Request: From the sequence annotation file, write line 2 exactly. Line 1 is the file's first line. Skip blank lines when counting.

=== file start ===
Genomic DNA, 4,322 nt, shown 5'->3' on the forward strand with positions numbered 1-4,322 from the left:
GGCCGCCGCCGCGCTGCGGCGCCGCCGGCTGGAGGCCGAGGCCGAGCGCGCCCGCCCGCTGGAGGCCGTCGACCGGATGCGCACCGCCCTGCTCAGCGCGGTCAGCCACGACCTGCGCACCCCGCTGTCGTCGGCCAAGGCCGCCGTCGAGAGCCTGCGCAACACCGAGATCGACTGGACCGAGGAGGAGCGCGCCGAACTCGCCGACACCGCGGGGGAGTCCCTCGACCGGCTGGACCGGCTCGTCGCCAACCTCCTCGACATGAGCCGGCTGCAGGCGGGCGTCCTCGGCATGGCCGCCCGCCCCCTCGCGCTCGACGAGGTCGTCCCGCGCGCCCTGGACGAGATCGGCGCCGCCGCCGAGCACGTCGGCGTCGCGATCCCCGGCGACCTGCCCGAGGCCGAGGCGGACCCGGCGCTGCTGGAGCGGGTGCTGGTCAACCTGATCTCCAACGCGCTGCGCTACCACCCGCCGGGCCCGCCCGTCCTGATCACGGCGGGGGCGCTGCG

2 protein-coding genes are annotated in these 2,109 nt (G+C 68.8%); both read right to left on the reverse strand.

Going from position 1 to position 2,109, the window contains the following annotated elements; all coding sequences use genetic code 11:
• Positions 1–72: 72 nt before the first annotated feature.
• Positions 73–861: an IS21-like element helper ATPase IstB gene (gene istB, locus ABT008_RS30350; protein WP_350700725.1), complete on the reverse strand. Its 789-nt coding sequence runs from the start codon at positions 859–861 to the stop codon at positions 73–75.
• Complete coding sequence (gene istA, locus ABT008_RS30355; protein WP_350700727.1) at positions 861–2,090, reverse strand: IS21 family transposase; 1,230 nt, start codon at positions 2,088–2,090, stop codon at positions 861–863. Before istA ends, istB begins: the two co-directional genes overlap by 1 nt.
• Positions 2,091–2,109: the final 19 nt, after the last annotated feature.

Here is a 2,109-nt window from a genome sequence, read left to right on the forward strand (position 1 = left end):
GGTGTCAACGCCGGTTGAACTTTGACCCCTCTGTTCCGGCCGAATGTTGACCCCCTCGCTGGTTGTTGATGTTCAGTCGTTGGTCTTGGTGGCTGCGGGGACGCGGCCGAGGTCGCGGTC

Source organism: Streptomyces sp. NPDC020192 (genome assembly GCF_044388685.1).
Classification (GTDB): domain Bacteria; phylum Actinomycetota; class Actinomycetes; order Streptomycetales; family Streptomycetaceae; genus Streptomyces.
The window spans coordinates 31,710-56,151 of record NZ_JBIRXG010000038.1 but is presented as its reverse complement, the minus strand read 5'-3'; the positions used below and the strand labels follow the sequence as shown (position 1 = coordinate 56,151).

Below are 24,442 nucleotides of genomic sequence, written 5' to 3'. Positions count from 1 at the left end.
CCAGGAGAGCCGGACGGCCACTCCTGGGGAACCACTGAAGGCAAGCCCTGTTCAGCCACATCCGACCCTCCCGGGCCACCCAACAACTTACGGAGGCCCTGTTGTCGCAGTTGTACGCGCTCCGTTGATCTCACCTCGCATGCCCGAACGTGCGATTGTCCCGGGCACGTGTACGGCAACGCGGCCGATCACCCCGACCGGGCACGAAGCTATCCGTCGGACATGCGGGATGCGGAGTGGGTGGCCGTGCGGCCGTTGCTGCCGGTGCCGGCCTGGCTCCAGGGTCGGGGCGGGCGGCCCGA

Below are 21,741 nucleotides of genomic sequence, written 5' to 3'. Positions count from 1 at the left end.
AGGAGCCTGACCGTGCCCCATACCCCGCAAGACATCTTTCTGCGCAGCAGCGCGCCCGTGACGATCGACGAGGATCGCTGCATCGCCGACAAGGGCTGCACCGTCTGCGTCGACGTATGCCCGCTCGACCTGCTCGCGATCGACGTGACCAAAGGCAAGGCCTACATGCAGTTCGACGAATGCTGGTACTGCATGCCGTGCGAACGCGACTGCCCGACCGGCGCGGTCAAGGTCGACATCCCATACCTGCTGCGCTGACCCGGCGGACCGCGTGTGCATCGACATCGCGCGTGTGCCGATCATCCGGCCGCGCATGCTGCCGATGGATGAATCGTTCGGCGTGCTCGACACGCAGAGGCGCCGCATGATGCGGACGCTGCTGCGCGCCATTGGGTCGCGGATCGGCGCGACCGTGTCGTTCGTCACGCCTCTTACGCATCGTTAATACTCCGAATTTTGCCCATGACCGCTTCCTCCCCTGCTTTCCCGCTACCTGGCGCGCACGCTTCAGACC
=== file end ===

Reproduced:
GGCCGCCGCCGCGCTGCGGCGCCGCCGGCTGGAGGCCGAGGCCGAGCGCGCCCGCCCGCTGGAGGCCGTCGACCGGATGCGCACCGCCCTGCTCAGCGCGGTCAGCCACGACCTGCGCACCCCGCTGTCGTCGGCCAAGGCCGCCGTCGAGAGCCTGCGCAACACCGAGATCGACTGGACCGAGGAGGAGCGCGCCGAACTCGCCGACACCGCGGGGGAGTCCCTCGACCGGCTGGACCGGCTCGTCGCCAACCTCCTCGACATGAGCCGGCTGCAGGCGGGCGTCCTCGGCATGGCCGCCCGCCCCCTCGCGCTCGACGAGGTCGTCCCGCGCGCCCTGGACGAGATCGGCGCCGCCGCCGAGCACGTCGGCGTCGCGATCCCCGGCGACCTGCCCGAGGCCGAGGCGGACCCGGCGCTGCTGGAGCGGGTGCTGGTCAACCTGATCTCCAACGCGCTGCGCTACCACCCGCCGGGCCCGCCCGTCCTGATCACGGCGGGGGCGCTGCG